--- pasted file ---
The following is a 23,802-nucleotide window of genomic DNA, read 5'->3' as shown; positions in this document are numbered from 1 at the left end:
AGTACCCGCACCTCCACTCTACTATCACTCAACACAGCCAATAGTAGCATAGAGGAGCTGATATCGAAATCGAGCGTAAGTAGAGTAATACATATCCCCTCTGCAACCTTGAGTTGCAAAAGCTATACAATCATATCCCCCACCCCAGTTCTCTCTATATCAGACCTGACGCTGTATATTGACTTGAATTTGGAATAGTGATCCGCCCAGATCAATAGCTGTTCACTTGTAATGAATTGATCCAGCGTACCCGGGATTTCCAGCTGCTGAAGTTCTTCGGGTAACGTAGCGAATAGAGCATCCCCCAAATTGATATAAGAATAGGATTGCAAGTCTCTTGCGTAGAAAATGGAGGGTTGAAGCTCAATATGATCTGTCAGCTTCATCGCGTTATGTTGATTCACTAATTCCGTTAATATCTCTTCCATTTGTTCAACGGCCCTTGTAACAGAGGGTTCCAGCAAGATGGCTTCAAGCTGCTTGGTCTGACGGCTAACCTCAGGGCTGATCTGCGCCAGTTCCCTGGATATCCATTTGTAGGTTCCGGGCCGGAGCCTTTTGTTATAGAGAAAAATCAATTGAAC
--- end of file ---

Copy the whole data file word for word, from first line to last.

The following is a 23,802-nucleotide window of genomic DNA, read 5'->3' as shown; positions in this document are numbered from 1 at the left end:
AGTACCCGCACCTCCACTCTACTATCACTCAACACAGCCAATAGTAGCATAGAGGAGCTGATATCGAAATCGAGCGTAAGTAGAGTAATACATATCCCCTCTGCAACCTTGAGTTGCAAAAGCTATACAATCATATCCCCCACCCCAGTTCTCTCTATATCAGACCTGACGCTGTATATTGACTTGAATTTGGAATAGTGATCCGCCCAGATCAATAGCTGTTCACTTGTAATGAATTGATCCAGCGTACCCGGGATTTCCAGCTGCTGAAGTTCTTCGGGTAACGTAGCGAATAGAGCATCCCCCAAATTGATATAAGAATAGGATTGCAAGTCTCTTGCGTAGAAAATGGAGGGTTGAAGCTCAATATGATCTGTCAGCTTCATCGCGTTATGTTGATTCACTAATTCCGTTAATATCTCTTCCATTTGTTCAACGGCCCTTGTAACAGAGGGTTCCAGCAAGATGGCTTCAAGCTGCTTGGTCTGACGGCTAACCTCAGGGCTGATCTGCGCCAGTTCCCTGGATATCCATTTGTAGGTTCCGGGCCGGAGCCTTTTGTTATAGAGAAAAATCAATTGAAC